Sunday, May 16, 2010

Walk of Irony

Photo: AP

It’s not often when I return home from work during the seventh inning and I get to watch almost an entire game’s worth of innings, but there you go. Then again, the walkathon sponsored by the Tigers’ pitching staff kinda made that possible. A lot of that was Dontrelle Willis, who was gone before I got home (though I did manage to sneak onto Yahoo Sports during the game, which doesn’t tell you anything beyond a bunch of numbers and some play-by-play).  I meant to make an assessment during the replay of the game on FSD, but I ended up only half-paying attention to it. I am told that the majority of his walks were on pitches that were definitely not strikes, but not absurdly wild. I did see some of the “knock the catcher over” variety, but that was in one at-bat to Scutaro (I think). However, I’m not sure if I’m supposed to take anything away from that start. There are too many confounding variables. He hadn’t pitched in 11 days, and if he had been as sick as they made it sound earlier in the week, well, that would’ve taken a lot out of him. He looked tired out there, that’s for sure. At any rate, he needs to be given another start in order to see if he can bounce back. As an aside, I noticed that he was wearing one of Miguel Cabrera’s Duquesne t-shirts under his jersey last night. The bullpen held down the fort for the most part, although they too walked an excessive amount of Red Sox hitters.

As I alluded to in the title, on a night where the Tigers walked twelve batters, they scored the winning run on a bases-loaded walk. Of course, Ramon Santiago almost forgot to take his base and the shot of Magglio jogging home while frantically pointing to first was hilarious. Maggs had sparked a big rally himself with a solo home run (He had three hits last night to go with three hits the night before; perhaps he’s starting to get into a groove again). Brennan Boesch? Just keep milking. Brandon Inge caught some flak for not delivering the winning run, but he had 2 RBIs, including a game-tying double, so I’m not gonna complain.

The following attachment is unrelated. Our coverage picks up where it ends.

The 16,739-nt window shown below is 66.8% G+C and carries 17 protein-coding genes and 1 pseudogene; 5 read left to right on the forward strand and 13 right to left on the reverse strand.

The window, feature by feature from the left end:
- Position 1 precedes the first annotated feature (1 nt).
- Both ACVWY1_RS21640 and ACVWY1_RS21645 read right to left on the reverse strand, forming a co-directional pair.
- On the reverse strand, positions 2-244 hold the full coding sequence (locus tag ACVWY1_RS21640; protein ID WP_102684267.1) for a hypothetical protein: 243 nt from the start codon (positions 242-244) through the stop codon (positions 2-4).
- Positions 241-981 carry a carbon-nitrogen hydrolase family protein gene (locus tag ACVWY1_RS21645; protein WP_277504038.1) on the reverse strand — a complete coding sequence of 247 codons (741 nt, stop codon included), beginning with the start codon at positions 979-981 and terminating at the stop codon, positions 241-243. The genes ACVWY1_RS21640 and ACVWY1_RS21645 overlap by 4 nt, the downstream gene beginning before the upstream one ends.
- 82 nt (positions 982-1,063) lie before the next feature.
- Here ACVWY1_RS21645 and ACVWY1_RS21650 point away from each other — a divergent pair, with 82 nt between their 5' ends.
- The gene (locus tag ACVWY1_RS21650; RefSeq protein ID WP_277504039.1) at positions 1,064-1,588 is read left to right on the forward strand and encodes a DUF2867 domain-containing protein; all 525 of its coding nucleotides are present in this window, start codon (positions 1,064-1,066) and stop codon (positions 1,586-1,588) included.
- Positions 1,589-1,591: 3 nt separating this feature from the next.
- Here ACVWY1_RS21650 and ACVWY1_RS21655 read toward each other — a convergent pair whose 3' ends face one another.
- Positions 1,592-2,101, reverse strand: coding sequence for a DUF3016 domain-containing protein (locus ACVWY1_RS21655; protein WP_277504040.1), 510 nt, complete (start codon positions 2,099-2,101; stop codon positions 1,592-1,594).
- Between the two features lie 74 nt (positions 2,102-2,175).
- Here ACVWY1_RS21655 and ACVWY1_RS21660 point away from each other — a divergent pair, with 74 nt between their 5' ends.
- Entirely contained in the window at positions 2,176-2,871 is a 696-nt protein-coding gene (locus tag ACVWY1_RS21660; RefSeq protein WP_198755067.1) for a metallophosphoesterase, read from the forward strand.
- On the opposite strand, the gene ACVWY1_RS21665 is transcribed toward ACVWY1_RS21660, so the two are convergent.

It’s time for the rubber game of this series, and it comes in the wake of a flurry of roster moves. Armando Galarraga is not just making a spot start, he’s joining the rotation for the time being. He’ll be taking the place of Max Scherzer, who was sent down to Toledo after the game last night. Scott Sizemore, who has been really struggling recently, was also sent down, and Carlos Guillen will be the starting second baseman once he comes off the DL. This is not too terribly surprising. I was not in agreement with those who wanted to move Guillen back to shortstop or third base. The Tigers already lead the league in errors, and with that in mind I did not want to sacrifice any more defense. Sizemore, on the other hand, has had issues defensively, so it’s unlikely that there will be that much of a downgrade. Besides, odds are Brennan Boesch will cool down at some point, and Guillen’s demonstrated a knack for hurting himself no matter what position he’s playing, so it’s not necessarily a permanent move. In the meantime, Danny Worth has been called up and will split the second base duties with Ramon Santiago and Don Kelly until Guillen is ready to come back. Back to Galarraga, though. The rotation has been shuffled somewhat, with Verlander going on Tuesday instead of Bonderman. Bonderman goes on Wednesday in Oakland, and Dontrelle Willis will take what would have been Scherzer’s turn in the rotation so that Galarraga can pitch on normal rest Friday at Dodger Stadium. But he’s gotta get through this start first. He began the season at Toledo pitching exceptionally well before getting lit up for seven runs in four or five innings against the Norfolk Tides. That was two starts ago. He pitched pretty well in his last start (7 IP, 3 ER), but he gave up a lot of baserunners in those seven innings. And I feel really bad for him. The Tigers want to take this series, but the bullpen’s going to be really short today (By my estimation, it would be limited to Ni, Coke, Valverde, and maybe Perry). Basically, Armando’s under an enormous amount of pressure right now. And the Red Sox are not a good matchup for him. He has not really pitched well against him in the past, and a lot of his success lies in getting hitters to swing at stuff outside the strike zone (that’s not a bad thing; lots of pitchers rely on that). The Red Sox generally don’t swing at stuff outside the strike zone. I wish he’d drawn an easier opponent for his first trip out. But this is a golden opportunity for Armando. He’s been given a second chance, so to speak, and I really, really want him to take advantage of it. Meanwhile, the Tigers will be up against the former Angel, John Lackey. He was the ace of the Angels’ staff, but probably is thought of as the #2 or #3 starter in Boston (although he is pitching better than Josh Beckett right now). The Tigers did beat him the last time they saw him, which was last August in Anaheim. Maggs, Cabrera, and Inge all have hit well against him. Laird has not (which is probably why he’s not in the lineup today; that and extra innings/day game after a four-and-a-half-hour night game). Austin Jackson gets the day off, but there are still four rookies in the lineup (Avila, Boesch, Kelly, and Worth).  Your Mood Music for today: I thought about going with a Dudley Do-Right cartoon in honor of John Lackey (Seriously, have you ever heard him talk?), but I finally decided that “Under Pressure” was more appropriate given what I’ve discussed in this post.

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